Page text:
One day in 1985, eleven year old Matty’s Irish father disappeared. Matty is offered no explanation and starts to hunt for him. Her search leads her to the swimming ponds at Hampstead Heath and she comes to believe he has killed himself by drowning in the men’s pond.
Along with grief, Matty finds freedom in the water and a community of men who provide a kind of refuge from her difficult relationship with her Italian mother. Matty is not an ordinary girl and her mother struggles with her daughters identity.
It began to have its own call. Water has a song, a near-silent lilt. When you got closer – tarn, pool, river, proper swimming lake – the impatience made you sweat.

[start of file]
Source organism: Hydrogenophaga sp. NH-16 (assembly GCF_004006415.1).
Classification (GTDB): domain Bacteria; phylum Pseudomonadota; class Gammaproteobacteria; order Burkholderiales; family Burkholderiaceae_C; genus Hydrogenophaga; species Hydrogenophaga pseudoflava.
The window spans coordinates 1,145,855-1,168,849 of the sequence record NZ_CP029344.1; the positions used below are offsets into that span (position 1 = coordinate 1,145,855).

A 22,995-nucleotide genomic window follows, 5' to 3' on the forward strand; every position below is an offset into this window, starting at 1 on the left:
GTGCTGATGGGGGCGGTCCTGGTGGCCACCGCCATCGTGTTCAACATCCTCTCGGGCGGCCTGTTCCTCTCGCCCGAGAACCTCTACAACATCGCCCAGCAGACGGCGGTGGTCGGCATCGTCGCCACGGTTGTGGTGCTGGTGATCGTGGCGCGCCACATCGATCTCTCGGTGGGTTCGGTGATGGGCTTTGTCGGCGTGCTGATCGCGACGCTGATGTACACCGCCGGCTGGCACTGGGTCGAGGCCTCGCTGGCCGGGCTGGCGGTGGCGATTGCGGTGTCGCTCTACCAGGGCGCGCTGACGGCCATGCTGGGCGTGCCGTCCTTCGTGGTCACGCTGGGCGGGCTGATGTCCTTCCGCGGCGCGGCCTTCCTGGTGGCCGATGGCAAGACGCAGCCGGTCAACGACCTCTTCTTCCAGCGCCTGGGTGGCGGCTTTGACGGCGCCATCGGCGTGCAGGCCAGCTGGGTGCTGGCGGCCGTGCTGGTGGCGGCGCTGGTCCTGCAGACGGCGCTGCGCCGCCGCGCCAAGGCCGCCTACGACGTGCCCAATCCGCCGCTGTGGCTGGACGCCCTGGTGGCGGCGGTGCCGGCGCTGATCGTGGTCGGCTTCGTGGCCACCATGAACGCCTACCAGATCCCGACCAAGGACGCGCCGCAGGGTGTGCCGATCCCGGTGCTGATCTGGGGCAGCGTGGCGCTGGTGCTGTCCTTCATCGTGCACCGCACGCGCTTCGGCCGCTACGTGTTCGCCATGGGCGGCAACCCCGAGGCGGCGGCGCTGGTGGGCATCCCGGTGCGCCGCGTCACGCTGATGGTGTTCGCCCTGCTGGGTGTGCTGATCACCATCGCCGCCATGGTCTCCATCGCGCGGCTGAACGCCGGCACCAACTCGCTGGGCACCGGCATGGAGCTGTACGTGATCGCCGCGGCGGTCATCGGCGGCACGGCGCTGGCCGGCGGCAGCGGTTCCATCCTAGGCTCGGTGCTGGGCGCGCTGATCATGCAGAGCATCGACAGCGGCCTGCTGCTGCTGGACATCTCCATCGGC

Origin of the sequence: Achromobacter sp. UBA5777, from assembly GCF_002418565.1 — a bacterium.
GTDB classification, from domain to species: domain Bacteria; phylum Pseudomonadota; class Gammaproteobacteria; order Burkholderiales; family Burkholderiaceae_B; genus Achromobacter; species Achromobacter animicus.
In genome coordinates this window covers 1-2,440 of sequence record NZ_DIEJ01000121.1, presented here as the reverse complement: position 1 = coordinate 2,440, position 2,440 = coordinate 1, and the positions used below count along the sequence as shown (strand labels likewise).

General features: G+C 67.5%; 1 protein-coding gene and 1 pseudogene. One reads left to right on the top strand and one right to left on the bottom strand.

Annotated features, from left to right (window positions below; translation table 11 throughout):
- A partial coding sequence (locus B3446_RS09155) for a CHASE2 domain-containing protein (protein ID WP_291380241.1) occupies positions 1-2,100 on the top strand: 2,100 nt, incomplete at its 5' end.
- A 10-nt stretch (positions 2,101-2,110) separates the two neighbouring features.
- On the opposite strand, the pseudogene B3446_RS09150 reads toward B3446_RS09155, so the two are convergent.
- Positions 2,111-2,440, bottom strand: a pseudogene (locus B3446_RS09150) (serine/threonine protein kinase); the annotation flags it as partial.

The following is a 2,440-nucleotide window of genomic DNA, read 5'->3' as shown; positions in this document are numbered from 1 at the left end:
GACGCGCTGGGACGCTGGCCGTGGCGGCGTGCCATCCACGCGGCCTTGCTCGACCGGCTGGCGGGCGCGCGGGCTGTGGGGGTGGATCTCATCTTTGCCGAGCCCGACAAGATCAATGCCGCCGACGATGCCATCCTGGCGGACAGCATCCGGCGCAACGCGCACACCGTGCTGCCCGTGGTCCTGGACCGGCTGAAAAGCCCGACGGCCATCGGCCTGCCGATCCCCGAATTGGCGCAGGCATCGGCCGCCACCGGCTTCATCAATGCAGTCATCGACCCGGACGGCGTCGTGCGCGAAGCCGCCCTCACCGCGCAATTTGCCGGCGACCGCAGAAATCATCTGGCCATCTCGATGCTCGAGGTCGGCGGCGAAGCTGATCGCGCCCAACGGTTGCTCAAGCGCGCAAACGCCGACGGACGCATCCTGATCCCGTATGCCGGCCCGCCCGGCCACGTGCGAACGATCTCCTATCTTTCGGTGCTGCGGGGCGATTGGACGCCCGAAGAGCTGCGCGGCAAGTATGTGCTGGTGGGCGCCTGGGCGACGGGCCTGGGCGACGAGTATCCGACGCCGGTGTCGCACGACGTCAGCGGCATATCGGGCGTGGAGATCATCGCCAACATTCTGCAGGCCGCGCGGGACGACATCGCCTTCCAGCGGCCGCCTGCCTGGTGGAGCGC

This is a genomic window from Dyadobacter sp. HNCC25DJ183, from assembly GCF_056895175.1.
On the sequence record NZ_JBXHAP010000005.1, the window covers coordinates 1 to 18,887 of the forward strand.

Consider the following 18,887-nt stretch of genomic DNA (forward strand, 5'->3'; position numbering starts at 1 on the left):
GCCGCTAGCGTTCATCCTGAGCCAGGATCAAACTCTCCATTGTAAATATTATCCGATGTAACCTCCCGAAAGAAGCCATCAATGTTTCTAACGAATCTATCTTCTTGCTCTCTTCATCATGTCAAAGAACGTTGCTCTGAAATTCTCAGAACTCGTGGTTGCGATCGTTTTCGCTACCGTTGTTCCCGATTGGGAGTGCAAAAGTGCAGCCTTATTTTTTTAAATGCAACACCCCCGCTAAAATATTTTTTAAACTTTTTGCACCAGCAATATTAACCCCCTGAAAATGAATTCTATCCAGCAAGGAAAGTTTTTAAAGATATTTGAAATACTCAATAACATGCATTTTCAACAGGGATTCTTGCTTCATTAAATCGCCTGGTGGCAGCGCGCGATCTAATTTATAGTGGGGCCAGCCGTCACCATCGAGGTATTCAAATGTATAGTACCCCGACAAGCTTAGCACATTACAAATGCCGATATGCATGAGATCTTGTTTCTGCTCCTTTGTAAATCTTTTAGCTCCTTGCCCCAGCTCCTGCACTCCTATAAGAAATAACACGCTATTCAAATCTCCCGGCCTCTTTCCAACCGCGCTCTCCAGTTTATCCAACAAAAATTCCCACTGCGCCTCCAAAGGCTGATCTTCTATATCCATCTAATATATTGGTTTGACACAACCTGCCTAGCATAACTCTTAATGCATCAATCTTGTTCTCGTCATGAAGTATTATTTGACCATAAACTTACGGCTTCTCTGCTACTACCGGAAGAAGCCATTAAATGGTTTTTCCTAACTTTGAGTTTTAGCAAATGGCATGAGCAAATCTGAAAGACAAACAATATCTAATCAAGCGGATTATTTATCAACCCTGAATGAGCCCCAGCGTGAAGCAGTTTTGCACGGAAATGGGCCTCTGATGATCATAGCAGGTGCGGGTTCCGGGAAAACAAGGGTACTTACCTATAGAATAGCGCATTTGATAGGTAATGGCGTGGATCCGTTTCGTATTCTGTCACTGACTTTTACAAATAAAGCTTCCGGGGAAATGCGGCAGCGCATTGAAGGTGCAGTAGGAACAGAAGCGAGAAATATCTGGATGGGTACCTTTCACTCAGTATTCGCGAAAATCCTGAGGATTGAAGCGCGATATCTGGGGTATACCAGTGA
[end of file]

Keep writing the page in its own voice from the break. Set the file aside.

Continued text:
When her mother dies, Matty makes a discovery in her mother’s house that makes her believe her father is still alive. She sets off in search of him in a camper van, swimming the wild loughs as she travels. Her trip brims with danger and discovery.
The novel is full of layers and includes great beauty, water mythology and moments of magical realism. An evocative novel with themes include loss and grief, journeys, gender and sexuality.